Web services are application modules executed by a web server, allowing the exchange of data and execution of code in the context of the web server.

Web services allow an easy implementation for remote calls to available application modules. This allows an application to move its user interface from being coupled with the processing code towards the end-userís machine.

More information can be found at http://msdn2.microsoft.com/en-us/library/ms950421.aspx

How do web services work?

The web services implemented in Content Studio supports, in addition to the usual soap protocol, also querystrings (http-method get) and post-data (http-method post). While the soap protocol uses the post method, the data format used is different and is as such handled by a different protocol handler.

Method Description
Soap This is the default web service protocol in asp.net. This protocol will be used when coding against an web service using the normal Visual Studio behavior.
More information: http://www.w3.org/TR/soap/
HttpGet Sends any method parameters as normal querystring data. (key=value&key=value&...)
Example: [path]/ContentStudio_CSApplication.asmx/SiteList_818683A4?NewSyntax=true
HttpPost Sends any method parameters as normal post data.  (key=value&key=value&...)
This is the method used when accessing the web service directly in your webbrowser and invoking it.

NOTE: Notice that HttpGet and HttpPost only handle parameters of basic types that is not marked as out or ref. Also, HttpGet and HttpPost only handles return results of basic type. Any attempt to call methods that has an invalid parameter or return type will fail.

Web services in Content Studio

Installing the web services support under Content Studio will make them available for all sites hosted under that instance of Content Studio.

Web services in Content Studio will be installed under /[admin-web]/webservices/ where they can be accessed with any capable client.

All web services are named after their backend class, replacing any dots with underscores. See table below for example of naming system in use.

Example class Web service filename
ContentStudio.CSApplication ContentStudio_CSApplication.asmx
ContentStudio.Document.EPT.EPT ContentStudio_Document_EPT_EPT.asmx
ContentStudio.Security.SessionManager ContentStudio_Security_SessionManager.asmx

NOTE: For a complete list of API classes exposed as Web Services, see the Available Web Services article in this documentation.

Web services in Content Studio implements pseudo-overloading by changing the MessageName that identifies every method to a document unique identifier. This is done by taking the method name and appending a hash created from the method declaration. This can be ignored when using web services with Visual Studio since Visual Studio automaticly handles the the serialization over the soap protocol, and provides a proxy class with proper overloading and parameters.

Sessions in Content Studio

Many web services in Content Studio uses an SessionID of integer value to identify the current user. A SessionID can be aquired by calling the OpenSession(int ConnectionID) method on ContentStudio.Security.SessionManager (/[path]/ContentStudio_Security_SessionManager.asmx/OpenSession_E7DAF8BD?ConnectionID=#). For more documentation regarding how Content Studio uses sessions, see the Content Studio 5 API Documentation.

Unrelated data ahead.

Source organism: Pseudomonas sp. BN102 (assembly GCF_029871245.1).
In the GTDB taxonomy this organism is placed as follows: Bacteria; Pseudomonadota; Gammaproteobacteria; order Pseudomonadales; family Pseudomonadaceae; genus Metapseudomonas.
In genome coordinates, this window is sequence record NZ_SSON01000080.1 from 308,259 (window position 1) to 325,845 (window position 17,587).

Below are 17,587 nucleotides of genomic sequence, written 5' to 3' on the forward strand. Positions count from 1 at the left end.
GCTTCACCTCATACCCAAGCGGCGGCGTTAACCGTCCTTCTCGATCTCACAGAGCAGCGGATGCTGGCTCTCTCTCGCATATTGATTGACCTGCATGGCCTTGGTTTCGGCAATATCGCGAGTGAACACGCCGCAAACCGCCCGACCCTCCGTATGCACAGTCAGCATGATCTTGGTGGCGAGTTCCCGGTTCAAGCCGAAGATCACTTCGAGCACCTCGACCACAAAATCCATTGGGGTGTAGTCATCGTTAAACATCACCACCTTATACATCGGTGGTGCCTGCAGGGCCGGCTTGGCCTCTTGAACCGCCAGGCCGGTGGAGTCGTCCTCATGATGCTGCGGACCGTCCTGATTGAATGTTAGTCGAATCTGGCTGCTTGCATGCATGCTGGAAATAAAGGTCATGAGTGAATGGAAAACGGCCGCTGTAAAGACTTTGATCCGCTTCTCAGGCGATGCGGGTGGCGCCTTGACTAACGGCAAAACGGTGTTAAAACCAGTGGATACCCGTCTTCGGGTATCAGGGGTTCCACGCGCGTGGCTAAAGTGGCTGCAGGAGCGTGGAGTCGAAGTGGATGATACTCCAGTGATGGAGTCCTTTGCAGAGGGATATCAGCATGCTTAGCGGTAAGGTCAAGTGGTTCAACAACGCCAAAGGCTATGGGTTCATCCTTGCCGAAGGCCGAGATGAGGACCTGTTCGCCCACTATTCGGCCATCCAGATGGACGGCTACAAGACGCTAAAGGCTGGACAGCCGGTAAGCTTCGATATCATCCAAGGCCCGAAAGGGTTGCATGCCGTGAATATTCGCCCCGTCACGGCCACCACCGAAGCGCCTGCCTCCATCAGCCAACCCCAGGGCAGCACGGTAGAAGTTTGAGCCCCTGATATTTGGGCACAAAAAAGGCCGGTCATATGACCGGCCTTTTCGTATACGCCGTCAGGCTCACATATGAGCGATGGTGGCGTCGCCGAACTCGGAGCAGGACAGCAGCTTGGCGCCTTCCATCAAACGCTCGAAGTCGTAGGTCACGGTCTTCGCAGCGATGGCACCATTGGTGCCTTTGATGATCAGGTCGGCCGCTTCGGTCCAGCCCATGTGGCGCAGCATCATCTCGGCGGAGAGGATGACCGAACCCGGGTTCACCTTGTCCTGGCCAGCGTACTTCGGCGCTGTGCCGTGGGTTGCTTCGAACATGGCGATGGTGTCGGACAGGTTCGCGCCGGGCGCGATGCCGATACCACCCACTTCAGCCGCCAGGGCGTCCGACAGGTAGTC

Implementing web services in Visual Studio 2005

  1. Add a web reference

    Right click on the References node, and choose Add Web Reference.

    Add Web Reference

  2. Specify location of web service

    Write the location to the web service you want to use in the topmost address bar. For easy remembering; change your web reference name in the lower right textbox to the filename of the web service.

    Add web reference dialog

  3. Verify web service

    Your solution explorer should now contain the web reference you just added.

    Verify web service

  4. Call a web service method

    Content Studio requires authentication before allowing access to any web services. This is done by the example code above by setting the Credentials property of your initialized web service instance to System.Net.CredentialCache.DefaultNetworkCredentials. The web server will return a 401 Unauthorized if this isnít done before executing any method on the web service instance.

    Code


    C#
    using System;
    
    namespace WebserviceTest
    {
      class Program
      {
        static void Main(string[] args)
        {
          ContentStudio_CSApplication.CSApplication csApplication
            = new ContentStudio_CSApplication.CSApplication();
          
          // Configure credentials.
          csApplication.Credentials =
            System.Net.CredentialCache.DefaultNetworkCredentials;
          
          // Execute method SiteList() on web service.
          string siteList = csApplication.SiteList();
          
          Console.WriteLine(siteList);
          
          // Pause execution to provide user with time to read.
          Console.WriteLine("[Press enter to exit.]");
          Console.ReadLine();
        }
      }
    }
    VB.NET
    Imports System
    
    Namespace WebserviceTest
      Class Program
        Public Shared Sub Main(args() As String)
          Dim csApplication As New ContentStudio_CSApplication.CSApplication()
          
          ' Configure credentials.
          csApplication.Credentials = _
            System.Net.CredentialCache.DefaultNetworkCredentials
          
          ' Execute method SiteList() on web service.
          Dim siteList As String = csApplication.SiteList()
          
          Console.WriteLine(siteList)
          
          ' Pause execution to provide user with time to read.
          Console.WriteLine("[Press enter to exit.]")
          Console.ReadLine()
        End Sub
      End Class
    End Namespace